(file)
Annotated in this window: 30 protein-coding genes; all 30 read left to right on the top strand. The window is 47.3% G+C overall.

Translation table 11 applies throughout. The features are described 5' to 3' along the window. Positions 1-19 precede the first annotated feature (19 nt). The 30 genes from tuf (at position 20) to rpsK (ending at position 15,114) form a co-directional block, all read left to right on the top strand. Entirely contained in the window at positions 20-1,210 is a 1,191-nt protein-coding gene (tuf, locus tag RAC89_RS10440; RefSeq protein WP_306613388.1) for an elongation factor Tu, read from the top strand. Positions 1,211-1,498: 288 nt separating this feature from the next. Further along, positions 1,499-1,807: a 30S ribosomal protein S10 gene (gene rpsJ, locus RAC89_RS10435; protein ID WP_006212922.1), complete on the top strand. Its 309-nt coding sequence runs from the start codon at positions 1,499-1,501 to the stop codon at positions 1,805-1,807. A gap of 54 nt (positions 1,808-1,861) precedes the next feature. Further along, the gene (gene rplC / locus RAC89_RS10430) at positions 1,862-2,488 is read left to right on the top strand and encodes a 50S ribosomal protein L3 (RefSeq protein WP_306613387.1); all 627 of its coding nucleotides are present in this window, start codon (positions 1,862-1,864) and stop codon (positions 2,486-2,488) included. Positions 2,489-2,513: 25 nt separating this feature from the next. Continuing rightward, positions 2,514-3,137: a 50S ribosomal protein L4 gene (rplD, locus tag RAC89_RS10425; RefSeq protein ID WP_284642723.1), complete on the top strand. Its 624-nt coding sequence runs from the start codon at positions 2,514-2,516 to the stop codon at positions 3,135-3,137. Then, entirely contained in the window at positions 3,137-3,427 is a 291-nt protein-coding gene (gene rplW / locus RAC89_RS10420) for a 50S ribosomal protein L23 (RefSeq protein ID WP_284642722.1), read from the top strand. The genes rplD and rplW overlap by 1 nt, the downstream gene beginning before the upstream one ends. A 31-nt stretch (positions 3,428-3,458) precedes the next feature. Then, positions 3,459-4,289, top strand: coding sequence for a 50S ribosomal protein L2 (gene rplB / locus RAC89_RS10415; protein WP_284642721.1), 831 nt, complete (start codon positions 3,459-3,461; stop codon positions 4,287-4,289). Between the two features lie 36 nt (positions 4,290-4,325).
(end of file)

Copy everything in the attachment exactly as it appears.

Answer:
Annotated in this window: 30 protein-coding genes; all 30 read left to right on the top strand. The window is 47.3% G+C overall.

Translation table 11 applies throughout. The features are described 5' to 3' along the window. Positions 1-19 precede the first annotated feature (19 nt). The 30 genes from tuf (at position 20) to rpsK (ending at position 15,114) form a co-directional block, all read left to right on the top strand. Entirely contained in the window at positions 20-1,210 is a 1,191-nt protein-coding gene (tuf, locus tag RAC89_RS10440; RefSeq protein WP_306613388.1) for an elongation factor Tu, read from the top strand. Positions 1,211-1,498: 288 nt separating this feature from the next. Further along, positions 1,499-1,807: a 30S ribosomal protein S10 gene (gene rpsJ, locus RAC89_RS10435; protein ID WP_006212922.1), complete on the top strand. Its 309-nt coding sequence runs from the start codon at positions 1,499-1,501 to the stop codon at positions 1,805-1,807. A gap of 54 nt (positions 1,808-1,861) precedes the next feature. Further along, the gene (gene rplC / locus RAC89_RS10430) at positions 1,862-2,488 is read left to right on the top strand and encodes a 50S ribosomal protein L3 (RefSeq protein WP_306613387.1); all 627 of its coding nucleotides are present in this window, start codon (positions 1,862-1,864) and stop codon (positions 2,486-2,488) included. Positions 2,489-2,513: 25 nt separating this feature from the next. Continuing rightward, positions 2,514-3,137: a 50S ribosomal protein L4 gene (rplD, locus tag RAC89_RS10425; RefSeq protein ID WP_284642723.1), complete on the top strand. Its 624-nt coding sequence runs from the start codon at positions 2,514-2,516 to the stop codon at positions 3,135-3,137. Then, entirely contained in the window at positions 3,137-3,427 is a 291-nt protein-coding gene (gene rplW / locus RAC89_RS10420) for a 50S ribosomal protein L23 (RefSeq protein ID WP_284642722.1), read from the top strand. The genes rplD and rplW overlap by 1 nt, the downstream gene beginning before the upstream one ends. A 31-nt stretch (positions 3,428-3,458) precedes the next feature. Then, positions 3,459-4,289, top strand: coding sequence for a 50S ribosomal protein L2 (gene rplB / locus RAC89_RS10415; protein WP_284642721.1), 831 nt, complete (start codon positions 3,459-3,461; stop codon positions 4,287-4,289). Between the two features lie 36 nt (positions 4,290-4,325).